The D-InSAR technique is applied to detect the active fault-related folding structure of the Tainan tableland near the deformation front in SW Taiwan by using ERS SAR images during 1996-2000. The Tainan tableland is located in-between a blind fault in the west and the Houchiali fault in the east, thus the Tainan tableland is interpreted as a pop-up structure in a fold-thrust belt at active tectonic margin. Interferometric processing of six SAR images reveals the average slant range deformation (SRD) as ~ 12.5 mm/yr. The uplift rate is higher in eastern Tainan tableland than that in western Tainan tableland, and it increases from west edge of Tainan tableland and decreases across the Houchiali fault. The campaign-mode GPS data set from 1999 to 2003 indicate an average horizontal movement of 12 ± 4 mm/yr in the direction of N44°W for the Tainan tableland with respect to western coastline. Furthermore 5 precise leveling surveys across Tainan tableland over a period of 2 years show an uplift rate of ~ 14 mm/yr for the benchmarks on the tableland. Based on the 2-D analytical solution with the constraint of he inferred fault geometry, the slip rate along the inferred Tainan fault is ~ 16 mm/yr, ~ 10 mm/yr along the Houchiali fault, and ~ 25 mm/yr along the inferred Chungchou fault. Consequently we propose that active deformation of the Tainan tableland is likely resulted from the freely slipping of the Tainan fault and the Houchiali fault. The locking depth should be located on the deeper part of décollement, eastern of the Chungchou fault. In addition, the combination of D-InSAR, GPS data and the precise leveling data reveals that the short-term deformation rate is larger than long-term deformation rate, which implies that a destructive seismic event could occur in the eastern Tainan area.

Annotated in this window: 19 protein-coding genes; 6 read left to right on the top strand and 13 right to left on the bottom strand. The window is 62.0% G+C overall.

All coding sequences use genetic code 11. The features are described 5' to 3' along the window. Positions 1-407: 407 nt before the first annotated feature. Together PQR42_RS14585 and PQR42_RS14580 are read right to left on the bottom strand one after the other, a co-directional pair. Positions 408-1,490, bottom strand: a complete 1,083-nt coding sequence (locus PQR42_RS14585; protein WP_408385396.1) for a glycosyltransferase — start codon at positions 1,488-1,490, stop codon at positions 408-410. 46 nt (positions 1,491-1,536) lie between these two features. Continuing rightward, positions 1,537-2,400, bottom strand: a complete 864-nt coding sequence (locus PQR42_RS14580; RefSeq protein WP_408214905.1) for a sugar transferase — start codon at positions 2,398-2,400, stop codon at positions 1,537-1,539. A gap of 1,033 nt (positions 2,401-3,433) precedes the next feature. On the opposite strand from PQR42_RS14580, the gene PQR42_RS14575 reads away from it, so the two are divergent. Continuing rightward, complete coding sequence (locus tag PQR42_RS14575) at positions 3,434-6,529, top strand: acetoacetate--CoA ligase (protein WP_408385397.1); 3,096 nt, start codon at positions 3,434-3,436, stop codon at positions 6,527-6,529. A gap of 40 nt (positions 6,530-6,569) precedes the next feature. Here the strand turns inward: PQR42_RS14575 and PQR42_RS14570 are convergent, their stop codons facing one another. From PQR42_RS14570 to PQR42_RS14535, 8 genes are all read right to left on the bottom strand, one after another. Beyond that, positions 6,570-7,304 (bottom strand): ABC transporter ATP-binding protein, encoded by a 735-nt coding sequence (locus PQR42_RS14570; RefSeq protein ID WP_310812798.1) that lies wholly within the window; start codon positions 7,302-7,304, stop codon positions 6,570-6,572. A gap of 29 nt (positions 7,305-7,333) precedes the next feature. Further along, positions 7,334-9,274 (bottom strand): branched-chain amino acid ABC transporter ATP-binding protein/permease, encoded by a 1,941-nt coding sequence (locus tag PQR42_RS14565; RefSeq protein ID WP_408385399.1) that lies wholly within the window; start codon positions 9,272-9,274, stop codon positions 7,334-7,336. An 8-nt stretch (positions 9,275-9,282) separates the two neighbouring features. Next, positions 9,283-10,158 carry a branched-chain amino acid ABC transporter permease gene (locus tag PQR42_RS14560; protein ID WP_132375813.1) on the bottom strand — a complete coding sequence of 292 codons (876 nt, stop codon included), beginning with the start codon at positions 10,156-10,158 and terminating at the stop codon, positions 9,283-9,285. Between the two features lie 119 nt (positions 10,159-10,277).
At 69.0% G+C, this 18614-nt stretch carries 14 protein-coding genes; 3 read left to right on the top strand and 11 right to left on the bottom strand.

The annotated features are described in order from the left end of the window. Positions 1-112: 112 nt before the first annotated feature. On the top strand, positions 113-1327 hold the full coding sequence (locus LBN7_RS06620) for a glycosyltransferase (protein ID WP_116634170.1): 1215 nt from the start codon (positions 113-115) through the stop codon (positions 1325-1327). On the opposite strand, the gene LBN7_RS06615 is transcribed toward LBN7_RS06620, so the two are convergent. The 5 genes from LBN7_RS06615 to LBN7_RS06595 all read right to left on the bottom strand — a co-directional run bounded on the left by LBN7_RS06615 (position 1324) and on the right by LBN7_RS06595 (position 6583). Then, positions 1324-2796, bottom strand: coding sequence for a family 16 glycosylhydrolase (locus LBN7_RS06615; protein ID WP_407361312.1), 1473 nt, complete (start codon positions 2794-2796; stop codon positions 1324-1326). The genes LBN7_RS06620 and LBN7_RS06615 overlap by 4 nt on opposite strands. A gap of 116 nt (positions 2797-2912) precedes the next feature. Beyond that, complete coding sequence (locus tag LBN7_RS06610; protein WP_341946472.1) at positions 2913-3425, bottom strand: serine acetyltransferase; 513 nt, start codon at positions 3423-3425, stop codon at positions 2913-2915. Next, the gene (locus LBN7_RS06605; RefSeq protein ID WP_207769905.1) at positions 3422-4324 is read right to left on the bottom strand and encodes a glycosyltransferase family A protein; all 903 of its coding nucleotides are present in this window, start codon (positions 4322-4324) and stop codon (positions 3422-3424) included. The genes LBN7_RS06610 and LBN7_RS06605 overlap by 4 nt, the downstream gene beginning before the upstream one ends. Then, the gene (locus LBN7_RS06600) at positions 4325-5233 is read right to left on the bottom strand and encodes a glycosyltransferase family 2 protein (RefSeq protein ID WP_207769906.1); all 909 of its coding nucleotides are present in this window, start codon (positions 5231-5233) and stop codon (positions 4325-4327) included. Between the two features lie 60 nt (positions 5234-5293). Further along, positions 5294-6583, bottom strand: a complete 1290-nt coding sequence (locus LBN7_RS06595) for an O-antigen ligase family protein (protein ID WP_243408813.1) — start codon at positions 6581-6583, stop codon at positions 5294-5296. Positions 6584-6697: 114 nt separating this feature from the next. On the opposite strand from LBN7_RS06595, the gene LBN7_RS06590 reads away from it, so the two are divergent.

All Science Journal Classification (ASJC) codes
- Earth-Surface Processes